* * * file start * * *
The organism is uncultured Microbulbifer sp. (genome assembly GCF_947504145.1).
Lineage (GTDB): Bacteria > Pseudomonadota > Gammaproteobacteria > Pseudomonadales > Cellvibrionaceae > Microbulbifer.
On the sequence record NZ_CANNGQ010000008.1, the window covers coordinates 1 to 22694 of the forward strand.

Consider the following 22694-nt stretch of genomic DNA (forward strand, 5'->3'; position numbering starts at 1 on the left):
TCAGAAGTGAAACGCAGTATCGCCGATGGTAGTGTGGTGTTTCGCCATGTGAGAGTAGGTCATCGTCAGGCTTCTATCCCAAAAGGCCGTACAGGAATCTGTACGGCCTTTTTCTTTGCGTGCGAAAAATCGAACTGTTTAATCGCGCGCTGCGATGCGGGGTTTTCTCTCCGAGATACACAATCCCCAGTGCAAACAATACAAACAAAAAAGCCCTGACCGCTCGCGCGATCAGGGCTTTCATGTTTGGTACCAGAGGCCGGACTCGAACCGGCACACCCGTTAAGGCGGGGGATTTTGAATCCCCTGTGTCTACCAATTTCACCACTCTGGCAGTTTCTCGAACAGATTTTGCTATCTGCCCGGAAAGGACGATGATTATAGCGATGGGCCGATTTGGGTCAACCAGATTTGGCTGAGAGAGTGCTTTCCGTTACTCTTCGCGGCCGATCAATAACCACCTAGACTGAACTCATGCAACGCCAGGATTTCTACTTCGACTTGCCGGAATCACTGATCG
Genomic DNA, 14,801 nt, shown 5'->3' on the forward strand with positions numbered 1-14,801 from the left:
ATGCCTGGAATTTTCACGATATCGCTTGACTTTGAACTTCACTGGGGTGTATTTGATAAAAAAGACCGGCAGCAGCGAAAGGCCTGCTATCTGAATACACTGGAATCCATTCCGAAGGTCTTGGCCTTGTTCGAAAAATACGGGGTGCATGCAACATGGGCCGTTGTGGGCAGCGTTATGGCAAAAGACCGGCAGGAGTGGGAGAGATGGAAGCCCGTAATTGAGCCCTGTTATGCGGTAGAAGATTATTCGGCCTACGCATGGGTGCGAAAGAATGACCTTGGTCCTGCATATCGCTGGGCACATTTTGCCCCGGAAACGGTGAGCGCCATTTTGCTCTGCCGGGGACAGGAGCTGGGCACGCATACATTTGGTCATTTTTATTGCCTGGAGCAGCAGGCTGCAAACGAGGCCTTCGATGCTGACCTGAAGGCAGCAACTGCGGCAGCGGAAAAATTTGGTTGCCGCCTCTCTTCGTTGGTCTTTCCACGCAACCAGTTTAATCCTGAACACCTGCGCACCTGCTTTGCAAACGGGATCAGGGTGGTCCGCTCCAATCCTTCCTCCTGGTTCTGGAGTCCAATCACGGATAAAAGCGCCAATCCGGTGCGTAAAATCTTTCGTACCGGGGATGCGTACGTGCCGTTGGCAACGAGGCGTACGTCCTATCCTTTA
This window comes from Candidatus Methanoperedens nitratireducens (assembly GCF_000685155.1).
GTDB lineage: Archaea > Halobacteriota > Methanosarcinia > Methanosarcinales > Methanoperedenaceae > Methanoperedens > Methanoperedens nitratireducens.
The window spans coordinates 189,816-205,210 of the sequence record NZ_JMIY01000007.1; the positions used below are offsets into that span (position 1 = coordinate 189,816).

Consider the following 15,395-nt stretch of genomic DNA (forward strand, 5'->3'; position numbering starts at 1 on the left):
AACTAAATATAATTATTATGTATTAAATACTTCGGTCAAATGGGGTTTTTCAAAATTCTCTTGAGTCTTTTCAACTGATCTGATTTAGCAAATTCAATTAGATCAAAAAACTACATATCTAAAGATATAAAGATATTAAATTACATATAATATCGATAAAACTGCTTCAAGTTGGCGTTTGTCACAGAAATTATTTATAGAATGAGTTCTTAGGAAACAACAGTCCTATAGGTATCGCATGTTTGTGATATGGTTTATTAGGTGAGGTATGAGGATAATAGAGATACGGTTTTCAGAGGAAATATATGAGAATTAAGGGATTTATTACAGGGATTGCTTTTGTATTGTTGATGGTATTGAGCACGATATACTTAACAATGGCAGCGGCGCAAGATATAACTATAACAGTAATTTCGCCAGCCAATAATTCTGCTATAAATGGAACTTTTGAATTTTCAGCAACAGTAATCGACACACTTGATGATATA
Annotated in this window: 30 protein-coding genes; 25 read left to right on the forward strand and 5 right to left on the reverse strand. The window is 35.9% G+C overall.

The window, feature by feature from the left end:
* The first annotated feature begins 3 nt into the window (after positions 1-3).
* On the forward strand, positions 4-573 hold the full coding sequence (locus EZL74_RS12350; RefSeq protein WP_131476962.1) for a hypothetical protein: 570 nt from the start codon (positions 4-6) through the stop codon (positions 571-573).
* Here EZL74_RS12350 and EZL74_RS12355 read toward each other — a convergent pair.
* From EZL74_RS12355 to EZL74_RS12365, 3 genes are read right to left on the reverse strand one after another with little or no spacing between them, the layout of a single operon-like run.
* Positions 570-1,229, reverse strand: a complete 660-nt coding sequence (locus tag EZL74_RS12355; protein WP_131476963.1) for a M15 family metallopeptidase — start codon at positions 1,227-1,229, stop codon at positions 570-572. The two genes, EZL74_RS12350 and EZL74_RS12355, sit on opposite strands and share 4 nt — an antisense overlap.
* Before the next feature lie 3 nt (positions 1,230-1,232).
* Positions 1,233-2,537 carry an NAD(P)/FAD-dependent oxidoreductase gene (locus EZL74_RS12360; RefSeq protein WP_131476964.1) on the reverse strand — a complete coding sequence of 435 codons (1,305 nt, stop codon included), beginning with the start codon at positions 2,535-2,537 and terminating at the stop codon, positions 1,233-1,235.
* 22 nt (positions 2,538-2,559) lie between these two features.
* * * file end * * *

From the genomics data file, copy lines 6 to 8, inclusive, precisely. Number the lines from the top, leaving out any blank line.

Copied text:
Genomic DNA, 14,801 nt, shown 5'->3' on the forward strand with positions numbered 1-14,801 from the left:
ATGCCTGGAATTTTCACGATATCGCTTGACTTTGAACTTCACTGGGGTGTATTTGATAAAAAAGACCGGCAGCAGCGAAAGGCCTGCTATCTGAATACACTGGAATCCATTCCGAAGGTCTTGGCCTTGTTCGAAAAATACGGGGTGCATGCAACATGGGCCGTTGTGGGCAGCGTTATGGCAAAAGACCGGCAGGAGTGGGAGAGATGGAAGCCCGTAATTGAGCCCTGTTATGCGGTAGAAGATTATTCGGCCTACGCATGGGTGCGAAAGAATGACCTTGGTCCTGCATATCGCTGGGCACATTTTGCCCCGGAAACGGTGAGCGCCATTTTGCTCTGCCGGGGACAGGAGCTGGGCACGCATACATTTGGTCATTTTTATTGCCTGGAGCAGCAGGCTGCAAACGAGGCCTTCGATGCTGACCTGAAGGCAGCAACTGCGGCAGCGGAAAAATTTGGTTGCCGCCTCTCTTCGTTGGTCTTTCCACGCAACCAGTTTAATCCTGAACACCTGCGCACCTGCTTTGCAAACGGGATCAGGGTGGTCCGCTCCAATCCTTCCTCCTGGTTCTGGAGTCCAATCACGGATAAAAGCGCCAATCCGGTGCGTAAAATCTTTCGTACCGGGGATGCGTACGTGCCGTTGGCAACGAGGCGTACGTCCTATCCTTTA
This window comes from Candidatus Methanoperedens nitratireducens (assembly GCF_000685155.1).